It had been another bleak day with an icy wind blowing from the distant northern alps. Our village sat exposed on the plains, its back turned to the annual buffeting and sleeting rains of winter. The cows agreed. They stood, forlorn in the late afternoon dun coloured light, their tails limply dropping over exposed rumps giving what little protection tails could. Their udders were full, their eyes sad, as they stood on the rough stony yard awaiting entry to the milking yard and to the warmth of their overnight stalls. The dark was early and a welcome relief from the half dark of the day.        ................................................................

More details will expose his relationship within the household and his insights into his father's decision making and way of thinking. He will be the voice of common sense.We'll learn that this is Domenic speaking through the dialogue in the next few pages. I'm also thinking that his sister Marietta will be the emotional voice in the story, the one who sees the emotional impact on the family and her mother.

Good to have begun, even if the story moves completely away from this beginning. It's challenging because I've never really written in a voice other than my own. 


Jennifer said...

Congratulations on starting! So far so good the way I see it. I think it's too early to question things like is it clear whose voice it is. I am sure that will come through. Keep writing. Let the voice come through; let the story unfold as it wants to. This is the first draft. Subsequent drafts are the time for crafting, not now.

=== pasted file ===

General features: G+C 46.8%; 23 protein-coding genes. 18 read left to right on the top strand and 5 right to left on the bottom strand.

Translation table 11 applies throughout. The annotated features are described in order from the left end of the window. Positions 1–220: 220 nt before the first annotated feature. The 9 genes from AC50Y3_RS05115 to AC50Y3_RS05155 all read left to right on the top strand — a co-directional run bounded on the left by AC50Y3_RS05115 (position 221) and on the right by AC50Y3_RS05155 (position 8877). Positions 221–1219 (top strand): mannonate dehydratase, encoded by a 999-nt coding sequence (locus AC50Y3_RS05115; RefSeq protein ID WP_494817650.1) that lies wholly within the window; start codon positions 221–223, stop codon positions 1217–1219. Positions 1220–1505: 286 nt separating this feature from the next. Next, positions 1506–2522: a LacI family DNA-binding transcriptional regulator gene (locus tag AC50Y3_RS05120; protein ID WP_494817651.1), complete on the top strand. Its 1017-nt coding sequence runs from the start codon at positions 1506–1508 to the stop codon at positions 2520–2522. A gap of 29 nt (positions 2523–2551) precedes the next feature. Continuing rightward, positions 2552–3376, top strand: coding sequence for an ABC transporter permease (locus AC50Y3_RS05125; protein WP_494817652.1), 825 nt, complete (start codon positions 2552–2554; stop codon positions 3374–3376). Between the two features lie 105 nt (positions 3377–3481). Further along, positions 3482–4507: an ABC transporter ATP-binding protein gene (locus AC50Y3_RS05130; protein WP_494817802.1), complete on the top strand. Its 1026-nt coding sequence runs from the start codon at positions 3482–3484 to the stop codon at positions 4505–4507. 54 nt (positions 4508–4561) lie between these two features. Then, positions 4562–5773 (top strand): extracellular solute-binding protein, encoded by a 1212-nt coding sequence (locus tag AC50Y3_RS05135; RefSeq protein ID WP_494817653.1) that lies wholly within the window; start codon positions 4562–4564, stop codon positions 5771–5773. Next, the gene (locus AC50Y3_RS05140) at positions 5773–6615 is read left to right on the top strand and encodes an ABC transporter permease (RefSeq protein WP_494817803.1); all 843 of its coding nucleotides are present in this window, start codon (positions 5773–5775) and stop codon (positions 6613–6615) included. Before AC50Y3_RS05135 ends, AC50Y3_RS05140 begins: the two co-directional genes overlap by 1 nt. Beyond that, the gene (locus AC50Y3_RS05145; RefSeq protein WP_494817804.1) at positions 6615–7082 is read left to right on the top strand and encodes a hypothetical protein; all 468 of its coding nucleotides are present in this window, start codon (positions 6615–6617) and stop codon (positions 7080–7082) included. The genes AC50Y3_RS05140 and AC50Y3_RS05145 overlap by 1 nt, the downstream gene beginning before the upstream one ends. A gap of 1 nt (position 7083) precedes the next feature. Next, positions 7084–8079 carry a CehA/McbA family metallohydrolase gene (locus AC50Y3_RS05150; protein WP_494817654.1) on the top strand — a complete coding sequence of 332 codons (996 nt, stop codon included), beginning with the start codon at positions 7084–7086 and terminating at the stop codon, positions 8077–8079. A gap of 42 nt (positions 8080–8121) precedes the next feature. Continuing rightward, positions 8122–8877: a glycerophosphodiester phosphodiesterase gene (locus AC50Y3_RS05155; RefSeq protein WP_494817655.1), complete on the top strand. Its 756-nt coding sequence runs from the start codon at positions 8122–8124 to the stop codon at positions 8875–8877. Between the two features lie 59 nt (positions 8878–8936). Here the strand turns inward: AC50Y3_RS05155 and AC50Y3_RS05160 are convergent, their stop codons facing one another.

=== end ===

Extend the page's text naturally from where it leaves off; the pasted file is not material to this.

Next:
little hat said...

Thanks Jenn. Good advice. And each day will be a new adventure. "Just write" I have written at the top of each of my note pages.

On another matter I am in the market for a camera. Did you do much research before you bought yours. what are you using and is it user friendly?

I get lost in the complications of too may options in many digital cameras. I'm looking at a Fuji X100 which has a dial to set shutter speed and a manual focus ring to set aperture. It also has a million other gizmos but I reckon once I have apertura and shutter set I can ignore much of the other white noise. Downside. Its expensive and has a fixed 35mm lens. Takes me back to the 70's and my Canon SLR.

Anonymous said...

Loved the start here. just a little story re names.

A friend of ours in Cape Town - one Janni Labuschagne was the eldest son of the eldest son of the edest son ... all named Janni, his wife gave birth to a bouncing baby boy ... she refused to call him Janni - they actually divorced and that was the major issue (although in truth I think that just explemified their incompatibility) wife number 2 also gave birth to a bouncing baby boy ... named Janni, 25 years later they are still married.

Jennifer said...

Answered (sort of) your camera question on my blog. At least half the time I use my phone's camera! And my "real" camera is most often set at "auto." I should play around with the manual settings more, but I've forgotten all the stuff I learned in photography class...